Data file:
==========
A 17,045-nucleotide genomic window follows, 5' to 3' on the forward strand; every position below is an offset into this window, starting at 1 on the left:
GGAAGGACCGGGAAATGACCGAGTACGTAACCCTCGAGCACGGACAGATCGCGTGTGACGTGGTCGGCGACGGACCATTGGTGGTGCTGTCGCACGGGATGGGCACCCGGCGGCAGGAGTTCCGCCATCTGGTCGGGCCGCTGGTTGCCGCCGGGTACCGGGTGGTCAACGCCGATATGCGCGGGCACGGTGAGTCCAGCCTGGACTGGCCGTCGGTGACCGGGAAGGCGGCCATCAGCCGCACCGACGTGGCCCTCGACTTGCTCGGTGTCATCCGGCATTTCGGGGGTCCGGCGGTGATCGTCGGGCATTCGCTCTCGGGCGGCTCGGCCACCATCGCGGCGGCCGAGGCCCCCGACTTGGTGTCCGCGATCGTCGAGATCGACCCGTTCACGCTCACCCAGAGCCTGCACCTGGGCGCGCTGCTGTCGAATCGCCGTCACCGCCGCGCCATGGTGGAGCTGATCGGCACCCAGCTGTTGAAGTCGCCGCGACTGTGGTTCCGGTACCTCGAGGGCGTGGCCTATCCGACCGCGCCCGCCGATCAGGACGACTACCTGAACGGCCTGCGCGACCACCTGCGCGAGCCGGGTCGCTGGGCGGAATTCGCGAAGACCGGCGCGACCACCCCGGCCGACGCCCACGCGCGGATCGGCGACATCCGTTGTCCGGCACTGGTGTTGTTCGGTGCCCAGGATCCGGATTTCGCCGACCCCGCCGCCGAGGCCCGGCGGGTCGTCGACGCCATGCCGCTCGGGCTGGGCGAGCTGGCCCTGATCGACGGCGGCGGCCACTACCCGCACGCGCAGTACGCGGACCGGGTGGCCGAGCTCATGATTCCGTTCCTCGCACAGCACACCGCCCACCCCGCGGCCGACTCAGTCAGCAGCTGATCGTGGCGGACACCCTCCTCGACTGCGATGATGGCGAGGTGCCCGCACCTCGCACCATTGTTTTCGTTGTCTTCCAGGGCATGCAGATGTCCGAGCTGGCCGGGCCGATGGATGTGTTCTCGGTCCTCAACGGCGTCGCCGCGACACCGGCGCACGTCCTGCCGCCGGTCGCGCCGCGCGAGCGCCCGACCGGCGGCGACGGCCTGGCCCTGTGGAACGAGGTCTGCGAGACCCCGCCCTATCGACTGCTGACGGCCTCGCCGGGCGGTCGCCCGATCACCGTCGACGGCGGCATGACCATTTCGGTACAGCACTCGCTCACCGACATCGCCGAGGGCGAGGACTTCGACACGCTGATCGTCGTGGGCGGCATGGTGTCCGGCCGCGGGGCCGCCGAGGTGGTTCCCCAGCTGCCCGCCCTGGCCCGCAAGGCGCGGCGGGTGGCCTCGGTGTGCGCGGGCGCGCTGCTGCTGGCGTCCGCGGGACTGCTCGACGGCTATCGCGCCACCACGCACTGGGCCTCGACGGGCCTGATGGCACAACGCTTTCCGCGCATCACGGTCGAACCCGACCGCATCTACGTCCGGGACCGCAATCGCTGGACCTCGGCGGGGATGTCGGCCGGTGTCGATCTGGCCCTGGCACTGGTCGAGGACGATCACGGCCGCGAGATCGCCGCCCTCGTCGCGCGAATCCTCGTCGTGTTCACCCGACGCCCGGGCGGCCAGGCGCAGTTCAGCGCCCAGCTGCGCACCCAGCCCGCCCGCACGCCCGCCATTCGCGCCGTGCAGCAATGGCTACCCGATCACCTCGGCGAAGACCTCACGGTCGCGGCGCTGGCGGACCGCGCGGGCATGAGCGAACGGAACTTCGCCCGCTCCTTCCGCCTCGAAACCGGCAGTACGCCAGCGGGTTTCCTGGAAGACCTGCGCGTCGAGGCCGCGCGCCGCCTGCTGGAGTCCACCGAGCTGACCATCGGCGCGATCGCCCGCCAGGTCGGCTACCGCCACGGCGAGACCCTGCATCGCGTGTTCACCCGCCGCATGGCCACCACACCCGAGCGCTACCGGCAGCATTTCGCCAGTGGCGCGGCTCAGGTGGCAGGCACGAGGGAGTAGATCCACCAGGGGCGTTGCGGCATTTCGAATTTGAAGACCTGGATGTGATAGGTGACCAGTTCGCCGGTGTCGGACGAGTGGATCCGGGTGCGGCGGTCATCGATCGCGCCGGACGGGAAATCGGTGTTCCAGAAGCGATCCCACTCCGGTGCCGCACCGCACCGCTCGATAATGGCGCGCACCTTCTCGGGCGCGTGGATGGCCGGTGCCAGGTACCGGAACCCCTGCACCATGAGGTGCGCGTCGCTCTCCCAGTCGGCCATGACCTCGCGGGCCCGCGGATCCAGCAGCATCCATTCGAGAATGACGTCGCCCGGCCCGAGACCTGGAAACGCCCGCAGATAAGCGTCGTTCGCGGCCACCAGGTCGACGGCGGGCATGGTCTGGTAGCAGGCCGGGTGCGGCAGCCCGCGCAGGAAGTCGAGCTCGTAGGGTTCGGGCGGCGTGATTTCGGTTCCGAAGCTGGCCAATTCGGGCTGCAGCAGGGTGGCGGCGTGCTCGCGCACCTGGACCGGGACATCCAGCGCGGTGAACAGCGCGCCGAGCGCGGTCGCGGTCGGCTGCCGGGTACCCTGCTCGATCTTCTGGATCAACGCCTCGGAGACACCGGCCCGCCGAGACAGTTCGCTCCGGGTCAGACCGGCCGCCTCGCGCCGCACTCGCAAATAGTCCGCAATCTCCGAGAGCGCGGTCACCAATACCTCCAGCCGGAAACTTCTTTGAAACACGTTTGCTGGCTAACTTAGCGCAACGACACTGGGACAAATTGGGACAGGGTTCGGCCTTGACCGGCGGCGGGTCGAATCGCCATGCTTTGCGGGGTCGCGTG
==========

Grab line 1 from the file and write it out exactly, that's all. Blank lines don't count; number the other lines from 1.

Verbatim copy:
A 17,045-nucleotide genomic window follows, 5' to 3' on the forward strand; every position below is an offset into this window, starting at 1 on the left: